AI creates value in the real world – also in industry
The coming of AI has been a recurrent topic in industrial discussions over the last years. Still, the discussion often revolves around expectations on artificial general intelligence (AGI), superintelligence, humanoids and alike.
To better understand the current status, we had a chat with Peter Sarlin, CEO, and Niko Vuokko, CTO at Silo AI, one of the largest private AI labs in Europe.
Q: Let’s start with a definition. How would you explain AI in layman’s terms?
Sarlin: AI is oftentimes defined at 3 levels: Superintelligence, AGI and weak AI. Today, there simply exists no technology for AGI or superintelligence which refer to artificial beings whose intelligence equals or far surpasses that of human beings. What we can see being applied successfully today is weak AI for narrowly defined specific problems. It relies mostly on a type of machine learning (ML) called supervised learning, the task of teaching a specific task to a machine with large volumes of labeled data. This is nothing more than a mapping function between ‘A’ and ‘B’, inputs and outputs. This allows identifying traffic signs or nearby vehicles in video images, giving music, book or video recommendations to specific users, translating sentences into different languages, combining spoken language with actions, among many others. And all of these technologies are examples of real-world consumer products, such as cars, web and mobile applications and phones. In short, AI today is creating value by automating or partially automating tasks as a part of everyday digital products.
Q: What does AI mean in the manufacturing context?
Vuokko: Supervised learning is the most common technology behind AI, and the main value creator in the manufacturing industry as well. It implies that we humans choose the relevant data sets, such as camera sensor, process, and quality data, apply them to a technical application, and approve the end result. When this process has been repeated sufficiently, the algorithm learns to repeat it. The change here with recent AI algorithms is the ability to handle more complex data and pursue more complex objectives.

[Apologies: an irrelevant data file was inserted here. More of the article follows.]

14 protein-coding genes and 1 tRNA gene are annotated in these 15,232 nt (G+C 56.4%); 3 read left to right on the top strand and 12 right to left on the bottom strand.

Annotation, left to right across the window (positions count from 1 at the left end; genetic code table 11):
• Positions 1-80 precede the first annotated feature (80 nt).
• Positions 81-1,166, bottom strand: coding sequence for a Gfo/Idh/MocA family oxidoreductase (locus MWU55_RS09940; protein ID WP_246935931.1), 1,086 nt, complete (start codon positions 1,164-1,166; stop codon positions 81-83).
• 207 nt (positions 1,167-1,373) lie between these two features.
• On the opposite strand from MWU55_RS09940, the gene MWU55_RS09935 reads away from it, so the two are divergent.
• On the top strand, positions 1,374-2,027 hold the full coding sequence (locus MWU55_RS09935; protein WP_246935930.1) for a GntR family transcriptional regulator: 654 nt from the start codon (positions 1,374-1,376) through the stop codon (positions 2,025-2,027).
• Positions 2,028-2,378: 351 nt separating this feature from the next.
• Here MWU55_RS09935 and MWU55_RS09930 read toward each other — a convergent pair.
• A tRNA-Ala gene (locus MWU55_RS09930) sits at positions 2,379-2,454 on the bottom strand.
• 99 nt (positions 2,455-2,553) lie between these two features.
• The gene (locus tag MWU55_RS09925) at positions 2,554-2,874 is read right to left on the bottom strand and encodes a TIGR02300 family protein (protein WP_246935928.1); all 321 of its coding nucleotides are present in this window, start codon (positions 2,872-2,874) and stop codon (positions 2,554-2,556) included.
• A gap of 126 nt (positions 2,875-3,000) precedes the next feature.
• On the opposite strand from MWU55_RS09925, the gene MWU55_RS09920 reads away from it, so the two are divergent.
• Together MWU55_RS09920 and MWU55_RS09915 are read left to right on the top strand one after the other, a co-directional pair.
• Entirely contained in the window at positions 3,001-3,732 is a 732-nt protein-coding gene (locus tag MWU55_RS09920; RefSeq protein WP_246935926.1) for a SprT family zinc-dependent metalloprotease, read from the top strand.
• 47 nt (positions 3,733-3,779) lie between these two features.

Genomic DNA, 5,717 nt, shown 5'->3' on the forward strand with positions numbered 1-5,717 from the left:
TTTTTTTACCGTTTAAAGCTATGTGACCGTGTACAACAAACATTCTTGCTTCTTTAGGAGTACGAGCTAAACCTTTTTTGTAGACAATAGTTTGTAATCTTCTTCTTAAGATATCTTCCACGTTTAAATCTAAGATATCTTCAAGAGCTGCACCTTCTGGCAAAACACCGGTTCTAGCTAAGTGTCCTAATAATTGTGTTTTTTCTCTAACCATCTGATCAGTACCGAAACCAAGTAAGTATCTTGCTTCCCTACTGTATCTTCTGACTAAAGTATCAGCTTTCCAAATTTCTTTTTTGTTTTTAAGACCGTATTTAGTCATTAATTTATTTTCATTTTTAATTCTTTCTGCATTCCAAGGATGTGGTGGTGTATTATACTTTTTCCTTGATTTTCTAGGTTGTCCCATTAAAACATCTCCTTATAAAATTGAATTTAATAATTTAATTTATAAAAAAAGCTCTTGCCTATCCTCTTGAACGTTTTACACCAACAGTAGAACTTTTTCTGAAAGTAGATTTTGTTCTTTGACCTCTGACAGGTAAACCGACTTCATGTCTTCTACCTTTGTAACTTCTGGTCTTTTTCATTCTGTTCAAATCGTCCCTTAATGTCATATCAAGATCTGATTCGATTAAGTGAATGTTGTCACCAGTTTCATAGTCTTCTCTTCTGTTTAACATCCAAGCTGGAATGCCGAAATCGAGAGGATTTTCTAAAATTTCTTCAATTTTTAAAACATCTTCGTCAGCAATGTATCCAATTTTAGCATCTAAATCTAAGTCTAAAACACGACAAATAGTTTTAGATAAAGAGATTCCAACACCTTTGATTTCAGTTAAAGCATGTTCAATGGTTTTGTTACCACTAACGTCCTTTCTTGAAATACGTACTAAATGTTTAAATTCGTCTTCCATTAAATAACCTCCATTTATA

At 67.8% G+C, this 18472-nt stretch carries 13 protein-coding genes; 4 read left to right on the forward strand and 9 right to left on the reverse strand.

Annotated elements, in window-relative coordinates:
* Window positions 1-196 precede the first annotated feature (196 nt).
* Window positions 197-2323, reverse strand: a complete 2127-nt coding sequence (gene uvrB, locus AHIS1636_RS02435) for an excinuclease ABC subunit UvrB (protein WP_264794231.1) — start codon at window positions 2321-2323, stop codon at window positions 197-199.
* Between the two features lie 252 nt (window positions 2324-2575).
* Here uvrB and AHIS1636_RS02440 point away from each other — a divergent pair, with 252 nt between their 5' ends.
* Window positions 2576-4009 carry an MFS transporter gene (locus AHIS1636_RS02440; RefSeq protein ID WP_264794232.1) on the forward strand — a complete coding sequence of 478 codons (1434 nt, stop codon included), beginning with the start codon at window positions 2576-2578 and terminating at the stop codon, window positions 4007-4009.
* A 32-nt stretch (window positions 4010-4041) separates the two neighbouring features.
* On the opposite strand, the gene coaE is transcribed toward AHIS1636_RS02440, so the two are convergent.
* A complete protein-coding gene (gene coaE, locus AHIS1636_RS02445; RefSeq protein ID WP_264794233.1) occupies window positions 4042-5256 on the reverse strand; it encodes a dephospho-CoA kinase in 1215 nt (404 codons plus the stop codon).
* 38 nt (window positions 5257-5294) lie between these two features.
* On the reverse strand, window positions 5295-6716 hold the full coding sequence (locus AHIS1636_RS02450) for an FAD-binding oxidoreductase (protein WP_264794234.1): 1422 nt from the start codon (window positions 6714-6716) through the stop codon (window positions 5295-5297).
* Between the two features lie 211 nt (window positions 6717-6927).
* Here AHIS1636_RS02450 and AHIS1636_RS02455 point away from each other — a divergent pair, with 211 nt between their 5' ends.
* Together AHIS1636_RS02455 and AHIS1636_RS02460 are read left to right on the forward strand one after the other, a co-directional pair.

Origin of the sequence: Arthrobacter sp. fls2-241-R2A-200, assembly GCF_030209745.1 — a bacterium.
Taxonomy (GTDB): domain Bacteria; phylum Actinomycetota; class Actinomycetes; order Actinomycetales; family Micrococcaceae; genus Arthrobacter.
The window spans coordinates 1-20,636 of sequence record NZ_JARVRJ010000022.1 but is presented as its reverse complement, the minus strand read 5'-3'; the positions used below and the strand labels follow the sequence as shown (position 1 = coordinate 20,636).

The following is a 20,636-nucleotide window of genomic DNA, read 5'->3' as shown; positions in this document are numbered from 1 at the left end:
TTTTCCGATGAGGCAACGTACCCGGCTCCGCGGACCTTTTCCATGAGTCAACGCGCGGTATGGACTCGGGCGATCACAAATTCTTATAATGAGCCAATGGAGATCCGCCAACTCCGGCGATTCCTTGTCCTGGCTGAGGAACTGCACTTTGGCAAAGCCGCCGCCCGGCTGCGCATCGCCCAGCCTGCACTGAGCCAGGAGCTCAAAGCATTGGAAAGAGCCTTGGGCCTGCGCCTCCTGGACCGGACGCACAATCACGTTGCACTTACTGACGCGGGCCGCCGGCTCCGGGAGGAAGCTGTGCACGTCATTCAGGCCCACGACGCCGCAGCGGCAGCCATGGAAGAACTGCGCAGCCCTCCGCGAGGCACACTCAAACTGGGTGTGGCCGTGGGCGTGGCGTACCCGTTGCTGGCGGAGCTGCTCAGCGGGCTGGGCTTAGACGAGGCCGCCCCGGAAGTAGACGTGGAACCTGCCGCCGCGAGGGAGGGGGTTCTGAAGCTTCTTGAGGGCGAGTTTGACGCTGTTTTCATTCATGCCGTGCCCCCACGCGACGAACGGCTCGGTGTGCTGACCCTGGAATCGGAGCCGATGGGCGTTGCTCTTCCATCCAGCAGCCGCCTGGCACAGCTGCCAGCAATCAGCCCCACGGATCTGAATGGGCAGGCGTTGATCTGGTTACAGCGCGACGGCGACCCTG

As a complement to supervised learning, we see more and more applications also rely on unsupervised and reinforcement learning. This means that machines can also partially learn in an unsupervised fashion without examples and by reinforcement from automated rewards and penalties for performance on a given task. Example application areas for this are autonomous wood-harvesting and mining machines as well as automated manufacturing and production processes.
Q: When are we going to see the big transition to an AI-enabled world?
Sarlin: In the past 50 years, we've experienced multiple AI waves, mostly followed by AI winters. One of the first waves was in the 1960s and 1970s, after which they've been recurring every ten years or so. However, the current AI wave that started 5-10 years back has been different. Today, AI creates value as it is in everyday use and is present in day-to-day use – as personalized product recommendations, sentence translation, speech recognition, assisted driving, robot vacuums and lawn mowers, among many others.
So, AI does indeed impact business processes, and change organizations, the way we work and society at large. And this significantly impacts the way value is created in organizations. In particular, it is transforming how value is being created in digital products. But the next leap is to move from digital and technology companies to transforming more traditional industries. For these companies, the transition to an AI-enabled world will also require building a data infrastructure and a digital product that enables value creation with AI.